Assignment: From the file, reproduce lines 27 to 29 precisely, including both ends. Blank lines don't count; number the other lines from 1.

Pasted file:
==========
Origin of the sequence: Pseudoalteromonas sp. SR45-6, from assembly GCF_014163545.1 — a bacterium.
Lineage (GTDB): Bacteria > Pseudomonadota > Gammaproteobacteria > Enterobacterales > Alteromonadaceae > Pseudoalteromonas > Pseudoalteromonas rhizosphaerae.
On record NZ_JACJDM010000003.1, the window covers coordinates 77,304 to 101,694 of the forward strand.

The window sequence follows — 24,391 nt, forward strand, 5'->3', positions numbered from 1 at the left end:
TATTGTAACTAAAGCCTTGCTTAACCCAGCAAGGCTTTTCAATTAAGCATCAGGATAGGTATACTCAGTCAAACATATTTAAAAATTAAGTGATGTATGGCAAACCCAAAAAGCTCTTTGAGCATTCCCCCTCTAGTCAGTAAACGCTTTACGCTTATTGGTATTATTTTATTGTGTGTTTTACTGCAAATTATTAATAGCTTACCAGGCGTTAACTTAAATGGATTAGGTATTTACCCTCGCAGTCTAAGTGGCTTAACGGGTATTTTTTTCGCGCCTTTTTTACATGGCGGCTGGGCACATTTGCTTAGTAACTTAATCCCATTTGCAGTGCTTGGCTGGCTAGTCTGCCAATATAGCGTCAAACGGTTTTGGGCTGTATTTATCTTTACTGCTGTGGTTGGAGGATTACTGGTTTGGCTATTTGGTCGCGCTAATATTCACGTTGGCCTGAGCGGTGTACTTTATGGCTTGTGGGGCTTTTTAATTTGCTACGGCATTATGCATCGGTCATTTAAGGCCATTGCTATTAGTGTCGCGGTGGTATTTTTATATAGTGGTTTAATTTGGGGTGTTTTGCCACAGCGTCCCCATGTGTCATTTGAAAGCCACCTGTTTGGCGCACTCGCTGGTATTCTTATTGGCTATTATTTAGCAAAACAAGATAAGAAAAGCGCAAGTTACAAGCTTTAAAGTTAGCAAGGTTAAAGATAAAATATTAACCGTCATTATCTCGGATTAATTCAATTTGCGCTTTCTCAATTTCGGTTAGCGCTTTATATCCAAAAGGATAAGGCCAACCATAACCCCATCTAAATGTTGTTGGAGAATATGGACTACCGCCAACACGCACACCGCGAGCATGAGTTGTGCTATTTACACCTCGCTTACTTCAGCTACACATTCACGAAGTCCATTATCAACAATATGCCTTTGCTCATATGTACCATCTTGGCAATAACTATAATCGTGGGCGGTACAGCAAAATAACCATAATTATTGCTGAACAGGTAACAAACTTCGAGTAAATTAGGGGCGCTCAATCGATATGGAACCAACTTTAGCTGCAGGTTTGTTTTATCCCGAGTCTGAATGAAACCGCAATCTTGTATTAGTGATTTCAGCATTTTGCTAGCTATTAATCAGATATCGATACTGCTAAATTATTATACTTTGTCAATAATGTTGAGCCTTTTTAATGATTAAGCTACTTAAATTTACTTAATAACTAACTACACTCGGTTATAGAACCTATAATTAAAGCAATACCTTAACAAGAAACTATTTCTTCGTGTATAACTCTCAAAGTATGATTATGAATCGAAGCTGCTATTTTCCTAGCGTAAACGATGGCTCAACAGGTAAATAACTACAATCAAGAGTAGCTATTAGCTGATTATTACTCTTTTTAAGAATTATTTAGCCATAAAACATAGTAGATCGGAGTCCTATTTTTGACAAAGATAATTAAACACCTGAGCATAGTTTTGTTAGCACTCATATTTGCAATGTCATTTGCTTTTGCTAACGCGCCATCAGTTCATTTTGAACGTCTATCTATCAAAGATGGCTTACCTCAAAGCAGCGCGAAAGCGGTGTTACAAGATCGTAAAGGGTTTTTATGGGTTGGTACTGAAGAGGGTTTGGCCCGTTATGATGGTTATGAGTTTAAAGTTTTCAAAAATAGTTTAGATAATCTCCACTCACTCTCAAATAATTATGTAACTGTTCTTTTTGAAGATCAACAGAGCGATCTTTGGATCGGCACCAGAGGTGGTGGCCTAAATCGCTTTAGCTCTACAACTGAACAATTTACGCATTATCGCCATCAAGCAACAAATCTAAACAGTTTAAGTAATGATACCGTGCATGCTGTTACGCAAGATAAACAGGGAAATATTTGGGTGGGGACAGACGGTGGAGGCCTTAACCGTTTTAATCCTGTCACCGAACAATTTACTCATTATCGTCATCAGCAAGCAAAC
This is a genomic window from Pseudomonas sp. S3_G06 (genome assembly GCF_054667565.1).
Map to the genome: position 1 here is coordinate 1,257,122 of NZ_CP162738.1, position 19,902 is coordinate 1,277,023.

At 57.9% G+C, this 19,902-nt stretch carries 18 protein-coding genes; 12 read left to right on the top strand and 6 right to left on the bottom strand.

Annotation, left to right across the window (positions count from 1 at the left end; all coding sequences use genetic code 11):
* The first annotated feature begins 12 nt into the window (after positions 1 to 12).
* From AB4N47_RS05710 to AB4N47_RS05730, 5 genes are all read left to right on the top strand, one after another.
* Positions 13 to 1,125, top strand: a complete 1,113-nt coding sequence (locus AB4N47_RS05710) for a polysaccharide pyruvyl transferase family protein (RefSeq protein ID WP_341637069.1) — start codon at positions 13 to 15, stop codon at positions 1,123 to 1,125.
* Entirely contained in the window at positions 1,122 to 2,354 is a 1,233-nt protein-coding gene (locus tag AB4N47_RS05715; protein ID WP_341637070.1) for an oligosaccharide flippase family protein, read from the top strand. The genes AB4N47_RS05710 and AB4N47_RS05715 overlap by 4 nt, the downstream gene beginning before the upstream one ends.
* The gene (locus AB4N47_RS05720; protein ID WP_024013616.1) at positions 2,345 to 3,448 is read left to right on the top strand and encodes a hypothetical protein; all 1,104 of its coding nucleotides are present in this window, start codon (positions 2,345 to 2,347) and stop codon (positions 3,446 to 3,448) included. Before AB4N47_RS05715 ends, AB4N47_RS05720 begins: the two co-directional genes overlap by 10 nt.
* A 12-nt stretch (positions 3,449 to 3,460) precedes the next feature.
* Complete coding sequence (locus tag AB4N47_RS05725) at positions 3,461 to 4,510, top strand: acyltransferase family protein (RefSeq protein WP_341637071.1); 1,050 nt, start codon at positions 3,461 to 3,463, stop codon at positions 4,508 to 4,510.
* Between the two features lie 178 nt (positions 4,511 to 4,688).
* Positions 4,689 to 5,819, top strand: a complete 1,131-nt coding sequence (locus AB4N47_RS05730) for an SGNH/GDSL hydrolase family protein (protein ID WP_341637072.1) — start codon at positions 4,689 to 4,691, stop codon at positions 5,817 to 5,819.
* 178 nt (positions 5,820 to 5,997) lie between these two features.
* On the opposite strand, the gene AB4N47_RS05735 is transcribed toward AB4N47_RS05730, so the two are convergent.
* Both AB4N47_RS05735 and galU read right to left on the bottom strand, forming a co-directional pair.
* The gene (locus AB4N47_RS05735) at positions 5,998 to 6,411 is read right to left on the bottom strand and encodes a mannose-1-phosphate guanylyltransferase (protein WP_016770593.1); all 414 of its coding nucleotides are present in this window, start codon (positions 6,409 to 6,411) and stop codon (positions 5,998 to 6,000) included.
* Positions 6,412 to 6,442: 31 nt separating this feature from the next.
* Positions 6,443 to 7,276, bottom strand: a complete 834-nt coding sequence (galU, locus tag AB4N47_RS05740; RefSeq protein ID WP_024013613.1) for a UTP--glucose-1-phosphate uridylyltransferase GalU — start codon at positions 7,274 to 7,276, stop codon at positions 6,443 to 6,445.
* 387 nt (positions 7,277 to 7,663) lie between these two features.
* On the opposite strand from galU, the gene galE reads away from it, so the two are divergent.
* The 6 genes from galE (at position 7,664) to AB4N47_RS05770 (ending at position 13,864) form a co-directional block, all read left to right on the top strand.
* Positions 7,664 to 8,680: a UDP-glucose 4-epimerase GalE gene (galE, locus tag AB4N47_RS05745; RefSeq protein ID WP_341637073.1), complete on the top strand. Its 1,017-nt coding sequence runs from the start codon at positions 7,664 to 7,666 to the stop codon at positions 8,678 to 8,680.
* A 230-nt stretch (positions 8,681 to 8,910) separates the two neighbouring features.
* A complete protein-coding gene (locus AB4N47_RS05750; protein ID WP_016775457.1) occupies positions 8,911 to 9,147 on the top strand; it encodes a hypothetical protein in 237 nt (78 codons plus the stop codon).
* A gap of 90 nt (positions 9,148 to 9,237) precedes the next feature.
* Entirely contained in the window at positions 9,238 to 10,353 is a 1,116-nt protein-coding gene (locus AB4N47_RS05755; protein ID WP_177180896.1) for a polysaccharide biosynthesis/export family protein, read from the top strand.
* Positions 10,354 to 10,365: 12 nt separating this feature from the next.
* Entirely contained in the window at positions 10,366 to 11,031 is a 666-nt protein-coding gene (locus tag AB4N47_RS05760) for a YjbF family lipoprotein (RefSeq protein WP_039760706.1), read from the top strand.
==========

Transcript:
* The 6 genes from galE (at position 7,664) to AB4N47_RS05770 (ending at position 13,864) form a co-directional block, all read left to right on the top strand.
* Positions 7,664 to 8,680: a UDP-glucose 4-epimerase GalE gene (galE, locus tag AB4N47_RS05745; RefSeq protein ID WP_341637073.1), complete on the top strand. Its 1,017-nt coding sequence runs from the start codon at positions 7,664 to 7,666 to the stop codon at positions 8,678 to 8,680.
* A 230-nt stretch (positions 8,681 to 8,910) separates the two neighbouring features.